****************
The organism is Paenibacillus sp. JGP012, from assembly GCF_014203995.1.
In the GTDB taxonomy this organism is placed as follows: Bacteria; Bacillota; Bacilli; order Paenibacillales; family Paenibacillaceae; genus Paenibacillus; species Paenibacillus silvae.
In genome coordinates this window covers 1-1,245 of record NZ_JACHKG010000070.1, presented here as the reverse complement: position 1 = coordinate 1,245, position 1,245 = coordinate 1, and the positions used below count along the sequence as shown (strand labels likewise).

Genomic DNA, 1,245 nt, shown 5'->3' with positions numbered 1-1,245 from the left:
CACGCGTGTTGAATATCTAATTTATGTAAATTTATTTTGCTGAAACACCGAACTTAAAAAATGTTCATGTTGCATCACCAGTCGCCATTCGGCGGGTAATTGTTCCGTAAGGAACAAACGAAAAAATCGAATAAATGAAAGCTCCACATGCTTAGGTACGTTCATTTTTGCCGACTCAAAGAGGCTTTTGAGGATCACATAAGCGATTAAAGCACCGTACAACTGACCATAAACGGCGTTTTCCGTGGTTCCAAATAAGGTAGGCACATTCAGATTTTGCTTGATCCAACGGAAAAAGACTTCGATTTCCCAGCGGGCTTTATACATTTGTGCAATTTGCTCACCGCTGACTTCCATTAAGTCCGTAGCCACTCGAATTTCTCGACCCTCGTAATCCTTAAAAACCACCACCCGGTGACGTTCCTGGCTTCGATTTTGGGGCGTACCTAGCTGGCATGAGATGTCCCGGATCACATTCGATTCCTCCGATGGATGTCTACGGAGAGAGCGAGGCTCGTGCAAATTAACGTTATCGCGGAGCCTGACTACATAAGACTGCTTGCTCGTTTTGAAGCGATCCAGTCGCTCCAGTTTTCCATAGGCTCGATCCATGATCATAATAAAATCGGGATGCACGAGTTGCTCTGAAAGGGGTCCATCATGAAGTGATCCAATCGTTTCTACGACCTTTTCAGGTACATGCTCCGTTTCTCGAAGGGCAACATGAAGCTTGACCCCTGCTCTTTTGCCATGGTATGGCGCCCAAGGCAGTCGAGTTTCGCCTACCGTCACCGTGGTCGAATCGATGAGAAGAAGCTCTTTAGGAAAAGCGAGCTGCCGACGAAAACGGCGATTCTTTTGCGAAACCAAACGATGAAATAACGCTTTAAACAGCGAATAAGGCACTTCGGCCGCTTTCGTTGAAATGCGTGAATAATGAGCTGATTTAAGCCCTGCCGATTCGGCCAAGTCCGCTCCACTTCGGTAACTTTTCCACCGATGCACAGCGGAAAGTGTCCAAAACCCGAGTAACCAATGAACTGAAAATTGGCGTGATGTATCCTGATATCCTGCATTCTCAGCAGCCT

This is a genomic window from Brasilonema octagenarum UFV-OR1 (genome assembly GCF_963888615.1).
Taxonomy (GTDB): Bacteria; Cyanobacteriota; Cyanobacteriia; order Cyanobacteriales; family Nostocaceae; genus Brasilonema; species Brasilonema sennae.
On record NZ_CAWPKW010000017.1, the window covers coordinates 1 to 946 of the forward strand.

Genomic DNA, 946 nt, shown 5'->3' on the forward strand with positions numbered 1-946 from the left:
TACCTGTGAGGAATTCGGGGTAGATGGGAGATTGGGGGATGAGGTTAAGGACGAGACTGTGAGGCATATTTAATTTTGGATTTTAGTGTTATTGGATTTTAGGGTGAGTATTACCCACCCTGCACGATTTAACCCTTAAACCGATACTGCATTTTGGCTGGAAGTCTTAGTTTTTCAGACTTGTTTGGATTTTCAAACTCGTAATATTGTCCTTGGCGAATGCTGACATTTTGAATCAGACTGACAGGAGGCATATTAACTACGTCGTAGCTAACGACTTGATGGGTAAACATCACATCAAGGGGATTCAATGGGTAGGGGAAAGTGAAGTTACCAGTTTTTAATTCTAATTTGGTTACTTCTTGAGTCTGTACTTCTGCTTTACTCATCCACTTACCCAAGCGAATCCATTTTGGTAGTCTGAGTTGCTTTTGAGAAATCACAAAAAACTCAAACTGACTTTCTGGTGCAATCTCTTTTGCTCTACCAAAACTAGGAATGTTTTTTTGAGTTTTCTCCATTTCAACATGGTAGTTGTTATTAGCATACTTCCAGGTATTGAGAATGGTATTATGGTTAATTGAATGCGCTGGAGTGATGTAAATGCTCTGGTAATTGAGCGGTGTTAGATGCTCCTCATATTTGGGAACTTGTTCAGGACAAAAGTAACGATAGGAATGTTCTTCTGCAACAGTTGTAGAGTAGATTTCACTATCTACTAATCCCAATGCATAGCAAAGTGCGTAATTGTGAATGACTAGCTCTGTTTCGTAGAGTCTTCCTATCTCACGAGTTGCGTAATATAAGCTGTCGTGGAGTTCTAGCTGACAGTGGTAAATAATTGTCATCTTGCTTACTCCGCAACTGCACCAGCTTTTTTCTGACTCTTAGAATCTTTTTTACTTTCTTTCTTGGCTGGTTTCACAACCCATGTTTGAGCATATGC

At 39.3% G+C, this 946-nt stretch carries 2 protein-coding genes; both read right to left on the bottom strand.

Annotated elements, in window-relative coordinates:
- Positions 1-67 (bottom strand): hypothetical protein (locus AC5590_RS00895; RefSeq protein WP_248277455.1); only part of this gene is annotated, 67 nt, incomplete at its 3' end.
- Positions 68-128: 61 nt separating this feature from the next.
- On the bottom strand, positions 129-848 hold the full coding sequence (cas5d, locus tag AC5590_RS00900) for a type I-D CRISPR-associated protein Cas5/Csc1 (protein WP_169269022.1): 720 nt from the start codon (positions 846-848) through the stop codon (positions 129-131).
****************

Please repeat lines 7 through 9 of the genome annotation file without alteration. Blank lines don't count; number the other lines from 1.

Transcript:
Taxonomy (GTDB): Bacteria; Cyanobacteriota; Cyanobacteriia; order Cyanobacteriales; family Nostocaceae; genus Brasilonema; species Brasilonema sennae.
On record NZ_CAWPKW010000017.1, the window covers coordinates 1 to 946 of the forward strand.

Genomic DNA, 946 nt, shown 5'->3' on the forward strand with positions numbered 1-946 from the left: